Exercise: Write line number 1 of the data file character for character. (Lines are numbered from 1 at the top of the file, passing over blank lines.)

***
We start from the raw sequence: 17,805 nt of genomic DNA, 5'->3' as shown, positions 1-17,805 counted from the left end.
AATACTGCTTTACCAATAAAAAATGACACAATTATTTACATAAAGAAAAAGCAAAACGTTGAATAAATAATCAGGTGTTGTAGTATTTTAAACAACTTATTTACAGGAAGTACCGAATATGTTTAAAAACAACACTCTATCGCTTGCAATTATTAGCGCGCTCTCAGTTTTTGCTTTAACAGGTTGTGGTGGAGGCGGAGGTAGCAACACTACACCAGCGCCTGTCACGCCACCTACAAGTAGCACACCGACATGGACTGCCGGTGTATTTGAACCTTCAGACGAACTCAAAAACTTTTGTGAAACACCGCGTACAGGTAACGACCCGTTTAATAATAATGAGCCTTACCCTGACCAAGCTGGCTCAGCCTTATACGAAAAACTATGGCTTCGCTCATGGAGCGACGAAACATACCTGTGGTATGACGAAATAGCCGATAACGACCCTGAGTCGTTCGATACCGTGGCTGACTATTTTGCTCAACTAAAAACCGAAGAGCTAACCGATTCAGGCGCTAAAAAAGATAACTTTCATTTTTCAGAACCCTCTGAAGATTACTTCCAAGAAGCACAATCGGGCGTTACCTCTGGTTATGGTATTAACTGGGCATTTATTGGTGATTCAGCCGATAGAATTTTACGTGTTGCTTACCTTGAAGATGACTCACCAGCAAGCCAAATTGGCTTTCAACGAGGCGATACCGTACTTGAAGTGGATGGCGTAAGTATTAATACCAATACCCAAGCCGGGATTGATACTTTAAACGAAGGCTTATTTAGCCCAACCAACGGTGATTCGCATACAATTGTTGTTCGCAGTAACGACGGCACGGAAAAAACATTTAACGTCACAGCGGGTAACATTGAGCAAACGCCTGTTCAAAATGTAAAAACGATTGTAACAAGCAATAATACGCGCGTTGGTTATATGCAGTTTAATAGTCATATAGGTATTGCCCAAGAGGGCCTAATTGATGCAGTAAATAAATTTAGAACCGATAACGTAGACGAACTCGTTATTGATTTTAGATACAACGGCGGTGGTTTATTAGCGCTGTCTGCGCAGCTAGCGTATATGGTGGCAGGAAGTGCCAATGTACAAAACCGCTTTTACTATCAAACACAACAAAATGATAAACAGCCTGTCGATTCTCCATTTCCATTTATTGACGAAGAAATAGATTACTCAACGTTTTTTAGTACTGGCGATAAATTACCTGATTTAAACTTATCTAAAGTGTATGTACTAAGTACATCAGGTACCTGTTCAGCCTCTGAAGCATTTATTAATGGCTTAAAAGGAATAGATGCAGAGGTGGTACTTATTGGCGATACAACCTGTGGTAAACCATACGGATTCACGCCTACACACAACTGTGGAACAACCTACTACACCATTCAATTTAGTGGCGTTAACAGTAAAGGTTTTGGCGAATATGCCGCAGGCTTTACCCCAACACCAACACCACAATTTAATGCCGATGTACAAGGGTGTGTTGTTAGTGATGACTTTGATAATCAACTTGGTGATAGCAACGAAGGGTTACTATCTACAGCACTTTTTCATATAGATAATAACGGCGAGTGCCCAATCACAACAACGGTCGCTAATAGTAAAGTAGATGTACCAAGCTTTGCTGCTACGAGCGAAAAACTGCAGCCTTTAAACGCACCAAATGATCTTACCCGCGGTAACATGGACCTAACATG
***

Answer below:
We start from the raw sequence: 17,805 nt of genomic DNA, 5'->3' as shown, positions 1-17,805 counted from the left end.